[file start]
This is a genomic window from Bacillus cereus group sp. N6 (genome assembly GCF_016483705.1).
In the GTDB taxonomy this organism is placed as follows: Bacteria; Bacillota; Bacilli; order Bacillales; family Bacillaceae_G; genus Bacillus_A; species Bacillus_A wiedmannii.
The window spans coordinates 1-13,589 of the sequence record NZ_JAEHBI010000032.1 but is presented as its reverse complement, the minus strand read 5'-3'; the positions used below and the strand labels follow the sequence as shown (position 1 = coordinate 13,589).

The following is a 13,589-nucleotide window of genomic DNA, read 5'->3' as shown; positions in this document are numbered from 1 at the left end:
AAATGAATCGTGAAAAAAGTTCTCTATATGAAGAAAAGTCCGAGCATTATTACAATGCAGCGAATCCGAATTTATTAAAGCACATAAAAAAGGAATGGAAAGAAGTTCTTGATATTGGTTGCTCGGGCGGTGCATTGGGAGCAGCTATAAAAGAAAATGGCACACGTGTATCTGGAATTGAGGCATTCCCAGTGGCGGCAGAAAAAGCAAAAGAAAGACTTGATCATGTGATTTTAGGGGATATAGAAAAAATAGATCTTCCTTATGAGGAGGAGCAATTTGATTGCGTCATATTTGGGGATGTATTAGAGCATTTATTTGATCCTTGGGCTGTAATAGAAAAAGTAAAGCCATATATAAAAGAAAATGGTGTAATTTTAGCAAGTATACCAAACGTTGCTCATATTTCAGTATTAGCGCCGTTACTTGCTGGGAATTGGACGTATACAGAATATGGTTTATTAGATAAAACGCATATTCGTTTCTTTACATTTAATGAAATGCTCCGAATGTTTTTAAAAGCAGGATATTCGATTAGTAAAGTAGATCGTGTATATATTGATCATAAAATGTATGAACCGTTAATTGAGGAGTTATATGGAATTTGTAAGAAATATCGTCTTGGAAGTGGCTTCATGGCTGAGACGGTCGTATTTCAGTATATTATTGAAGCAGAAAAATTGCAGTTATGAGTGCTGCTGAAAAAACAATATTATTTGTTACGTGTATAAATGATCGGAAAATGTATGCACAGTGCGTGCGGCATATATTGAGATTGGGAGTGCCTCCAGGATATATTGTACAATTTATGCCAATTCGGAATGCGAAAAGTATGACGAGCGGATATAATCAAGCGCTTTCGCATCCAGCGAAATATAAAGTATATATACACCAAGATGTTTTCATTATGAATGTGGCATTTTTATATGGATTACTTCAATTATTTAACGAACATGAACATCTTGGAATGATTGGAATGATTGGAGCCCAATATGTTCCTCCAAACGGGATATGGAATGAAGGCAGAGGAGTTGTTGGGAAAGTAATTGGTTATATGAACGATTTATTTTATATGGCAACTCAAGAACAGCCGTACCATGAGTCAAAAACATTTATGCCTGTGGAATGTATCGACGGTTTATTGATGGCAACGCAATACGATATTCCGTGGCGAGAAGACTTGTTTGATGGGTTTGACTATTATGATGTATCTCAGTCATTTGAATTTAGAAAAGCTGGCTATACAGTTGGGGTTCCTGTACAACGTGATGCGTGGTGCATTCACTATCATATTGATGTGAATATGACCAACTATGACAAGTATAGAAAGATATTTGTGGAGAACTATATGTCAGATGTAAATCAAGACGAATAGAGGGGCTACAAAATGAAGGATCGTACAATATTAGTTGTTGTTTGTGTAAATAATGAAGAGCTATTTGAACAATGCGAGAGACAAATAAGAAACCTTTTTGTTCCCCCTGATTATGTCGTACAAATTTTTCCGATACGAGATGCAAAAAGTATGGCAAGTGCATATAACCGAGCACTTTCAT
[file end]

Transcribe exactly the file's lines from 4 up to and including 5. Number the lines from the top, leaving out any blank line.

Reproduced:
The following is a 13,589-nucleotide window of genomic DNA, read 5'->3' as shown; positions in this document are numbered from 1 at the left end:
AAATGAATCGTGAAAAAAGTTCTCTATATGAAGAAAAGTCCGAGCATTATTACAATGCAGCGAATCCGAATTTATTAAAGCACATAAAAAAGGAATGGAAAGAAGTTCTTGATATTGGTTGCTCGGGCGGTGCATTGGGAGCAGCTATAAAAGAAAATGGCACACGTGTATCTGGAATTGAGGCATTCCCAGTGGCGGCAGAAAAAGCAAAAGAAAGACTTGATCATGTGATTTTAGGGGATATAGAAAAAATAGATCTTCCTTATGAGGAGGAGCAATTTGATTGCGTCATATTTGGGGATGTATTAGAGCATTTATTTGATCCTTGGGCTGTAATAGAAAAAGTAAAGCCATATATAAAAGAAAATGGTGTAATTTTAGCAAGTATACCAAACGTTGCTCATATTTCAGTATTAGCGCCGTTACTTGCTGGGAATTGGACGTATACAGAATATGGTTTATTAGATAAAACGCATATTCGTTTCTTTACATTTAATGAAATGCTCCGAATGTTTTTAAAAGCAGGATATTCGATTAGTAAAGTAGATCGTGTATATATTGATCATAAAATGTATGAACCGTTAATTGAGGAGTTATATGGAATTTGTAAGAAATATCGTCTTGGAAGTGGCTTCATGGCTGAGACGGTCGTATTTCAGTATATTATTGAAGCAGAAAAATTGCAGTTATGAGTGCTGCTGAAAAAACAATATTATTTGTTACGTGTATAAATGATCGGAAAATGTATGCACAGTGCGTGCGGCATATATTGAGATTGGGAGTGCCTCCAGGATATATTGTACAATTTATGCCAATTCGGAATGCGAAAAGTATGACGAGCGGATATAATCAAGCGCTTTCGCATCCAGCGAAATATAAAGTATATATACACCAAGATGTTTTCATTATGAATGTGGCATTTTTATATGGATTACTTCAATTATTTAACGAACATGAACATCTTGGAATGATTGGAATGATTGGAGCCCAATATGTTCCTCCAAACGGGATATGGAATGAAGGCAGAGGAGTTGTTGGGAAAGTAATTGGTTATATGAACGATTTATTTTATATGGCAACTCAAGAACAGCCGTACCATGAGTCAAAAACATTTATGCCTGTGGAATGTATCGACGGTTTATTGATGGCAACGCAATACGATATTCCGTGGCGAGAAGACTTGTTTGATGGGTTTGACTATTATGATGTATCTCAGTCATTTGAATTTAGAAAAGCTGGCTATACAGTTGGGGTTCCTGTACAACGTGATGCGTGGTGCATTCACTATCATATTGATGTGAATATGACCAACTATGACAAGTATAGAAAGATATTTGTGGAGAACTATATGTCAGATGTAAATCAAGACGAATAGAGGGGCTACAAAATGAAGGATCGTACAATATTAGTTGTTGTTTGTGTAAATAATGAAGAGCTATTTGAACAATGCGAGAGACAAATAAGAAACCTTTTTGTTCCCCCTGATTATGTCGTACAAATTTTTCCGATACGAGATGCAAAAAGTATGGCAAGTGCATATAACCGAGCACTTTCAT